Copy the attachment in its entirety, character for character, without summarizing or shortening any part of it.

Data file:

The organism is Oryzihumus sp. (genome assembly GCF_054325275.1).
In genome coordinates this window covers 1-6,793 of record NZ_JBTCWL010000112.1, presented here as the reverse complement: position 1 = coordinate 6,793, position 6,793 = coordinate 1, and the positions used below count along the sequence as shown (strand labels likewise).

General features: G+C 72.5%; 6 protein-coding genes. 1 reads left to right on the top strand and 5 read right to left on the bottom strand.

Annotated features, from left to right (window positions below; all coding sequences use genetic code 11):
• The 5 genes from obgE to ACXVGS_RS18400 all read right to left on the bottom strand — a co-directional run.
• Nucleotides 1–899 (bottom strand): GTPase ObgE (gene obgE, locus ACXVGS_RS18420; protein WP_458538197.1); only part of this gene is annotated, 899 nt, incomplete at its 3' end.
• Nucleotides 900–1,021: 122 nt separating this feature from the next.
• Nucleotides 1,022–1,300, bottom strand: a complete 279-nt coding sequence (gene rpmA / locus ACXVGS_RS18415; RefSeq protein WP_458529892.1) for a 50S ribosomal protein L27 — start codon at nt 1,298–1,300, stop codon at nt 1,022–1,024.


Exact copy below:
The organism is Oryzihumus sp. (genome assembly GCF_054325275.1).
In genome coordinates this window covers 1-6,793 of record NZ_JBTCWL010000112.1, presented here as the reverse complement: position 1 = coordinate 6,793, position 6,793 = coordinate 1, and the positions used below count along the sequence as shown (strand labels likewise).

General features: G+C 72.5%; 6 protein-coding genes. 1 reads left to right on the top strand and 5 read right to left on the bottom strand.

Annotated features, from left to right (window positions below; all coding sequences use genetic code 11):
• The 5 genes from obgE to ACXVGS_RS18400 all read right to left on the bottom strand — a co-directional run.
• Nucleotides 1–899 (bottom strand): GTPase ObgE (gene obgE, locus ACXVGS_RS18420; protein WP_458538197.1); only part of this gene is annotated, 899 nt, incomplete at its 3' end.
• Nucleotides 900–1,021: 122 nt separating this feature from the next.
• Nucleotides 1,022–1,300, bottom strand: a complete 279-nt coding sequence (gene rpmA / locus ACXVGS_RS18415; RefSeq protein WP_458529892.1) for a 50S ribosomal protein L27 — start codon at nt 1,298–1,300, stop codon at nt 1,022–1,024.